Chennai: Spiritual leaders, including Sri Sri Ravi Shankar and Bishop Lawrence Pius Dorai Raj, have come together to fight HIV/AIDS, stressing the need for preventive care for a disease that has hit five million Indians.
They discussed HIV/AIDS care, giving the much-needed prophetic voice to the stigma and discrimination related to the disease. Many of them head groups that care for HIV infected people, providing them counselling as well.
At the third global inter-faith coalition meet on HIV/AIDS here over the weekend, leaders from varying religions exchanged ideas on spreading awareness about the illness and the importance of providing patients love and care.
Spiritual gurus like Sadguru Jaggi Vasudev, Ponnambala Adigalar and Sadhvi Sadhana were also present at the meet organised by Voluntary Health, Education and Rural Development Society (Vherds).
'Without the body, there can be no soul,' said Vasudev, whose Isha Foundation runs 2,432 mobile help clinics in 2,000 Tamil Nadu villages, assisting in care programmes.
According to Vherds, faith-based bodies have 'historically provided a vital network for community based work'. It stresses that these groups should play the key role in 'compassionate care' for HIV/AIDS infected.
The conference also saw the presence of Nawab of Arcot Mohammad Abdul Ali, Phillip Kuruvilla of the Christian Conference of Asia and Dato J. Jegathesan of the International Sai Samaj, Malaysia.
The Sikh faith was represented by Manjit Singh, the Baha'is by Nicole Mohajer and the Zoarastrians by Dame Meher Master Moos - all three well-known medical practitioners.
'AIDS and HIV care is a difficult task', Vasudev told IANS. 'One must win the trust of the people, otherwise it is not possible to provide care.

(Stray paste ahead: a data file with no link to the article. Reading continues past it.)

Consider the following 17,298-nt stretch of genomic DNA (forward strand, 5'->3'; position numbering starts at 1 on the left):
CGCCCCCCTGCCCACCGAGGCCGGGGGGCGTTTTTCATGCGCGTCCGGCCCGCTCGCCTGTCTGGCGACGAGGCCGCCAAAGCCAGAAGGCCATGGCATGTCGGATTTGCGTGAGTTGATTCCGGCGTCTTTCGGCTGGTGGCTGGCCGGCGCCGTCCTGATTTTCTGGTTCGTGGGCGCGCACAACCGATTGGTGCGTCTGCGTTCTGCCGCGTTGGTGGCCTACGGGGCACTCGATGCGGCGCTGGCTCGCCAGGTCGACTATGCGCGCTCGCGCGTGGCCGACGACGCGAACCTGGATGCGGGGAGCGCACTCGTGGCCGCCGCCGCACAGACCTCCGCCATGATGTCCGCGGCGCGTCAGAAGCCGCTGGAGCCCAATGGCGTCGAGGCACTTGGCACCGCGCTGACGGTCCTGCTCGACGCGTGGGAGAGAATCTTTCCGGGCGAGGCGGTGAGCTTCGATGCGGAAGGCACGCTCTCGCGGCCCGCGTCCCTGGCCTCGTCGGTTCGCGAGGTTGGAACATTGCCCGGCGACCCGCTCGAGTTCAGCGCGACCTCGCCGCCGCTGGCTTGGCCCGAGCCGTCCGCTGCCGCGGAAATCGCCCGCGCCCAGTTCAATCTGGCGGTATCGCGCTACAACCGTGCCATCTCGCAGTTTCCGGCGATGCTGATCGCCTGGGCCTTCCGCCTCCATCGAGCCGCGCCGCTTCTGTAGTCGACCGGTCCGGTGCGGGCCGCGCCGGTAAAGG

'There has to be close relationship between the care giver and the community. We have won that trust, and our mobile clinics are able to offer assistance in remote rural areas', he added.
'It is also very important to ensure that no discrimination is made on the basis of religion in giving care to HIV/AIDS victims, said Vasudev.
Sujatha Rao, director of National Aids Control Organisation (NACO), Rabia Mathai of the Christian Medical Board, New York, Denis Broun of UNAID, Robert M. Clay of USAID and Po Lin Chain of WHO also made presentations.
Issues like care for commercial sex workers and result-oriented programmes to fight discrimination were also debated.
Indian Health Minister Anbumani Ramadoss and Tamil Nadu Health Minister K.K.S.S.R. Ramachandran graced the podium.
Ramadoss said India was considering the option of providing drug addicts with 'safe needles' to bring down HIV/AIDS infection from the use of the same needle by several people repeatedly.
'The health ministry is in consultation with the ministry of law and the home ministry on how to do this legally,' he said.
Ramadoss added that the bill against discrimination of AIDS patients would be introduced in the 2007 budget session.